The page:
The Coloring Book was on sale all over the world in places like the Smithsonian's Air and Space Museum Bookstore and the MIT Museum Shop.

Shown below is a plagiarized "pirate" translation of my FORTRAN Coloring Book, first from English to German and then from FORTRAN to Pascal! The nerve of some people!

The FORTRAN Coloring Book gave rise to a flood of other books done in the style it created. Shown below are the original Coloring Book, the Hungarian translation that was authorized by the MIT Press, the pirate German translation, and two of the computer books that came along later using the Coloring Book's style. (If there is any doubt as to where the inspiration for these books came from, one has only to look at the lettering in the Index in the back of the various books.)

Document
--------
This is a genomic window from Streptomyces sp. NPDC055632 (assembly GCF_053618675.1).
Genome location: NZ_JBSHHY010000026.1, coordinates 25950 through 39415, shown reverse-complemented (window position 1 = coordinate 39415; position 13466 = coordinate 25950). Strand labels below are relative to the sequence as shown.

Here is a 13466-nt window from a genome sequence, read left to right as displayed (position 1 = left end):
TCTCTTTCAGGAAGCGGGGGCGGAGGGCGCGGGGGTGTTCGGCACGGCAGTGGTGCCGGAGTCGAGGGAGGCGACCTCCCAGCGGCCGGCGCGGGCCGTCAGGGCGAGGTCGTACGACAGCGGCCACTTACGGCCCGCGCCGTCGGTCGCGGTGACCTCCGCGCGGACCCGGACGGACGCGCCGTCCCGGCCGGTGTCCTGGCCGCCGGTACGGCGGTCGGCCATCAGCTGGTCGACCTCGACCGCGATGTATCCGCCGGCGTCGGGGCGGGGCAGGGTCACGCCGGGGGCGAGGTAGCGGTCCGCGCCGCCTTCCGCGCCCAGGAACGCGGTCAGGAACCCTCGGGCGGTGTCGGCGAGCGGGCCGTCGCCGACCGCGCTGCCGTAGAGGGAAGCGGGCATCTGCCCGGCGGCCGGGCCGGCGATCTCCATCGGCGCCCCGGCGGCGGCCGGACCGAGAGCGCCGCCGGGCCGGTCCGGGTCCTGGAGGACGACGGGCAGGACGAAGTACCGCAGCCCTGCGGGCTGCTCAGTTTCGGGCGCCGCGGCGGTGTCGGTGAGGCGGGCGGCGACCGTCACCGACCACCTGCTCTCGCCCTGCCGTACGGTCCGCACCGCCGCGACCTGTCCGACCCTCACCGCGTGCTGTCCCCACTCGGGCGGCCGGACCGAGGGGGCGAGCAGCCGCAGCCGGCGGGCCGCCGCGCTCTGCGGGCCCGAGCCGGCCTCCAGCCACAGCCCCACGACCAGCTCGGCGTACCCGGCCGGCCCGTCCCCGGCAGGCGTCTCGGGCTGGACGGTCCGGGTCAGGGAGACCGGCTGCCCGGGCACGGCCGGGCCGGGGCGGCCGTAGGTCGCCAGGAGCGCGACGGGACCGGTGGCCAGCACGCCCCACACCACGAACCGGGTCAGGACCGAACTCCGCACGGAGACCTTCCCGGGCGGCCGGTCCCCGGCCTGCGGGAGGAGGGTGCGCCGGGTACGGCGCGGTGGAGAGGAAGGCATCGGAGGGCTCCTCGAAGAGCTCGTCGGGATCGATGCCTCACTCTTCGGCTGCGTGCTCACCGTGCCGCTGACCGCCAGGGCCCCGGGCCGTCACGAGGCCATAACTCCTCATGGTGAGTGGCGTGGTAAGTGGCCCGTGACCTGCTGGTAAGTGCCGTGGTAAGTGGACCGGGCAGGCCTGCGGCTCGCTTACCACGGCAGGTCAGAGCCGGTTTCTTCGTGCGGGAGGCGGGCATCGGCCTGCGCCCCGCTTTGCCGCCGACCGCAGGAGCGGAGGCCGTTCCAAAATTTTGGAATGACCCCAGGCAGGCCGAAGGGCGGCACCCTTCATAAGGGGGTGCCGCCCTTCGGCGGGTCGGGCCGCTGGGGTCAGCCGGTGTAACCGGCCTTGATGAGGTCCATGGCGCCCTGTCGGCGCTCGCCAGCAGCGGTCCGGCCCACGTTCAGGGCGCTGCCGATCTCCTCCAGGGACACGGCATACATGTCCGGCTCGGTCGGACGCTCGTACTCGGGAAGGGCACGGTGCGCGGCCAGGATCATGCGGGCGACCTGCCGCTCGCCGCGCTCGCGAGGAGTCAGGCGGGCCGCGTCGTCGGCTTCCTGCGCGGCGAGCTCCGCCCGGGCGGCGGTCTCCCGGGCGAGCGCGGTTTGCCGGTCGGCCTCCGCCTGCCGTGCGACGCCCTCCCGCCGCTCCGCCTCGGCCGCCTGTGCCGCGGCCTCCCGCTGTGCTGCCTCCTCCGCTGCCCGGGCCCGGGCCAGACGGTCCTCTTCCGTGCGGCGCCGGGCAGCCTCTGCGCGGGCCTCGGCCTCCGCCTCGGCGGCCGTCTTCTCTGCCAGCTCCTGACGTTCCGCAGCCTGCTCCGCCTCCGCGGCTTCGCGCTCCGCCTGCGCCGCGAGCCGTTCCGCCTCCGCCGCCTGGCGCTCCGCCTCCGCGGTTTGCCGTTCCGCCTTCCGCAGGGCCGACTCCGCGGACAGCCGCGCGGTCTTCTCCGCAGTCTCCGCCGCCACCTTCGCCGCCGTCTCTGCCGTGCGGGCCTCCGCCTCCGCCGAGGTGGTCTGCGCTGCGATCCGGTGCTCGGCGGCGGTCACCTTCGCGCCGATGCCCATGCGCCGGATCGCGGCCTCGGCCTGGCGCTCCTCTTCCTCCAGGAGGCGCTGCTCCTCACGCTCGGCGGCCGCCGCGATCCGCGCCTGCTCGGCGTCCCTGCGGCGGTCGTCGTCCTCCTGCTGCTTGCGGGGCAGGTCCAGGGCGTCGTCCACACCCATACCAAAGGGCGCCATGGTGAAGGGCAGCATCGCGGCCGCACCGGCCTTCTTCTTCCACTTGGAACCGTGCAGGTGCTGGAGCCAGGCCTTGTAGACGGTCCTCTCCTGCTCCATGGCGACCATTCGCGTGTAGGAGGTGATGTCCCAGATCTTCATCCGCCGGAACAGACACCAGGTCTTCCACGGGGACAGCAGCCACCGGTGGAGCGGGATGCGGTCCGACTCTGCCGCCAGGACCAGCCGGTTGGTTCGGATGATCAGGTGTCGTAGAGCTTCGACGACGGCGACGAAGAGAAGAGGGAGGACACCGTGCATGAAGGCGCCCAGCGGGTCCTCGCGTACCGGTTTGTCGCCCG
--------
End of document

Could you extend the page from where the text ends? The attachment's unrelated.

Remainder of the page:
Larry Gonick has written a half dozen books in the general style which the Coloring Book introduced, including The Cartoon Guide to the Computer, The Cartoon Guide to Genetics, The Cartoon Guide to Physics, and The Cartoon History of the Universe. Imitation is the sincerest form of flattery. I just wish he didn't call my book "Witty, Bordering on Corny" in his bibliography. My book isn't bordering on corny- it is corny!

Here is a review from a review. I guess that makes it a review squared:

One of my favorite reviews was this one, from the American Mathematical Monthly for November, 1978. It was printed as a one-line summary in verse:

"A lively approach to seduce,/In manner quite sim'lar to Seuss./Handwritten, with drawings and lots of guffawings/Disposed to make Fortran transluce."

(In fact, Ted Geisel- the real Dr. Seuss sent me a nice note complimenting the Coloring Book and saying he wished he'd had a text like that when he was a student at Dartmouth. We traded autographed copies of our books. I expect that his autographed copy of my Coloring Book will bring big bucks someday at auction at Southeby's, compared to my autographed copy of The Cat In The Hat.)


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